By Steve Papale
Playoff football. Good stuff. Seattle had one of the greatest comebacks in playoff history. That should be the talk of the week right? Maybe, but it’s not. Number one trending topic? Deflategate. In case you missed it, New England is accused of deflating 11 of their 12 balls they use of offense to get an advantage. To Brady, it seems likes a softer ball to get a better grip. So someone on the New England sidelines takes a little air out the New England balls (each team uses its own ball on offense). Against the rules. Looks like the ball boy is in big trouble.
One of the benefits of using options is leverage. Leverage is simply using a little money to control a larger amount of money or underlying. For example, 1 call controls 100 shares of stock which could be worth thousands of dollars. The cost of the call could be as little a couple hundred or less. But in low interest rate environments, the advantage of leverage becomes less. Let me explain.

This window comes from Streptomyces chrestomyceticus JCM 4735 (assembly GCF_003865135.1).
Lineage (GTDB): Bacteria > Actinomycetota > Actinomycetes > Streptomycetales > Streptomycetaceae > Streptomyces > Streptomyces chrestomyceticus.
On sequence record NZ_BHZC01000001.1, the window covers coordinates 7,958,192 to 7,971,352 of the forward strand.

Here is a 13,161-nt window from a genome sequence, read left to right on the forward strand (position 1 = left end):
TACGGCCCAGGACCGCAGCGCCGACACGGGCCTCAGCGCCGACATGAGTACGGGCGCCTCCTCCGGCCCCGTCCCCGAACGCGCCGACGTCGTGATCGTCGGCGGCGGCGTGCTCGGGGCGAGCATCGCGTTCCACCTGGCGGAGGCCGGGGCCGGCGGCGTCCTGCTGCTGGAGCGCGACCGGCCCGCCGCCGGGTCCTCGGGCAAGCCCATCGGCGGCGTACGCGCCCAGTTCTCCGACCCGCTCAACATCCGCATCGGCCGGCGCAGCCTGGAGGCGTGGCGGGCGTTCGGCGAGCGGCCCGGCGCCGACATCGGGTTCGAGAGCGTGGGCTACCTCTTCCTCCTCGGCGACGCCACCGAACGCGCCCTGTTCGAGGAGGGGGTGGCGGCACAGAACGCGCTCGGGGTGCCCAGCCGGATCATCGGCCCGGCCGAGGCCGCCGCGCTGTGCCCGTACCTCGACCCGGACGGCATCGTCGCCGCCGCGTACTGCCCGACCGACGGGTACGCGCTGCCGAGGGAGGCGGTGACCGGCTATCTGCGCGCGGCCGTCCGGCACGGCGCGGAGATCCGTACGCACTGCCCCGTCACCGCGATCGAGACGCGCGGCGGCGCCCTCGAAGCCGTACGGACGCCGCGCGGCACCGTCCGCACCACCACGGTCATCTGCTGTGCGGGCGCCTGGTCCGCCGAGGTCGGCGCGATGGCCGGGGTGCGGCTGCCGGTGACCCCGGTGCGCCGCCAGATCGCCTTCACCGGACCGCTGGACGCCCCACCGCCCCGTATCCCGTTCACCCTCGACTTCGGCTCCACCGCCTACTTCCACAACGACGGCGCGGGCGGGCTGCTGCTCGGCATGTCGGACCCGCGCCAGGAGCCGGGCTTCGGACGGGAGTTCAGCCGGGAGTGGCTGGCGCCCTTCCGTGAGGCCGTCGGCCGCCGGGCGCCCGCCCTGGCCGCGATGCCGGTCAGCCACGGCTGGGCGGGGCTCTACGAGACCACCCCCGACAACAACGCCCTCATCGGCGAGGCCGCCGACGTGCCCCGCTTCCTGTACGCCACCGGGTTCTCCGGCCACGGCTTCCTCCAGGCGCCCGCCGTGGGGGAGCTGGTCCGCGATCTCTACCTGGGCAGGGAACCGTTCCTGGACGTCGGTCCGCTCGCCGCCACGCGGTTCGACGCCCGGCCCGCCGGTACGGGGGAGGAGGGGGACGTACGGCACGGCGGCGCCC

When interest rates are high, the cost to borrow money is more expensive. This higher cost affects my margin rate and the cost to buy stock. Even if I pay cash, I still need to pay attention to rates since I am always looking for the best allocation for my dollars. If my margin rate is 5% and I can lend out my dollars at 7% somewhere else, I may use margin on my stock purchase and lend out my dollars at the higher rate.
In the higher rate environment, my calls become more valuable as I can control a given amount of stock with less dollars. That means more free dollars to lend out. With rates pushing 0 however, there are no alternatives for my cash so the use of calls as leverage is less attractive. I might as well just pay cash for the stock. I may want calls for a more favorable risk/reward scenario but that is separate from the leverage advantage. Whenever rates start to creep higher however, the relative attractiveness of calls as a leverage vehicle will increase.